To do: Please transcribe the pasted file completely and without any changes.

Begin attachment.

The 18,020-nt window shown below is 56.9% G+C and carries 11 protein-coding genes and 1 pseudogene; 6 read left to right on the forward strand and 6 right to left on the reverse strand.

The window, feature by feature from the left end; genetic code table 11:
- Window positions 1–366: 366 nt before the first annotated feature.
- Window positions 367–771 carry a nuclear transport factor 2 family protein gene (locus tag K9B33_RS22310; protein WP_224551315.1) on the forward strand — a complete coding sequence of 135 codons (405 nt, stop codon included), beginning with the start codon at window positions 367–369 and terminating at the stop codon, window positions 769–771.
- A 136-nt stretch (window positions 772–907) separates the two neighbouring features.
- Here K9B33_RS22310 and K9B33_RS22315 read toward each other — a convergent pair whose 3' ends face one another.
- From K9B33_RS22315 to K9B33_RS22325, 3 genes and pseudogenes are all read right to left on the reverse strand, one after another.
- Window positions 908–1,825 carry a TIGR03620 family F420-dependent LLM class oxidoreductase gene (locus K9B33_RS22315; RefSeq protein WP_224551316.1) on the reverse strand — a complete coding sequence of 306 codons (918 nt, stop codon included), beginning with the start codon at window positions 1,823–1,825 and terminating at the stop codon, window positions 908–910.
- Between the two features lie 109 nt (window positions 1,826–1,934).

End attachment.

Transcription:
The 18,020-nt window shown below is 56.9% G+C and carries 11 protein-coding genes and 1 pseudogene; 6 read left to right on the forward strand and 6 right to left on the reverse strand.

The window, feature by feature from the left end; genetic code table 11:
- Window positions 1–366: 366 nt before the first annotated feature.
- Window positions 367–771 carry a nuclear transport factor 2 family protein gene (locus tag K9B33_RS22310; protein WP_224551315.1) on the forward strand — a complete coding sequence of 135 codons (405 nt, stop codon included), beginning with the start codon at window positions 367–369 and terminating at the stop codon, window positions 769–771.
- A 136-nt stretch (window positions 772–907) separates the two neighbouring features.
- Here K9B33_RS22310 and K9B33_RS22315 read toward each other — a convergent pair whose 3' ends face one another.
- From K9B33_RS22315 to K9B33_RS22325, 3 genes and pseudogenes are all read right to left on the reverse strand, one after another.
- Window positions 908–1,825 carry a TIGR03620 family F420-dependent LLM class oxidoreductase gene (locus K9B33_RS22315; RefSeq protein WP_224551316.1) on the reverse strand — a complete coding sequence of 306 codons (918 nt, stop codon included), beginning with the start codon at window positions 1,823–1,825 and terminating at the stop codon, window positions 908–910.
- Between the two features lie 109 nt (window positions 1,826–1,934).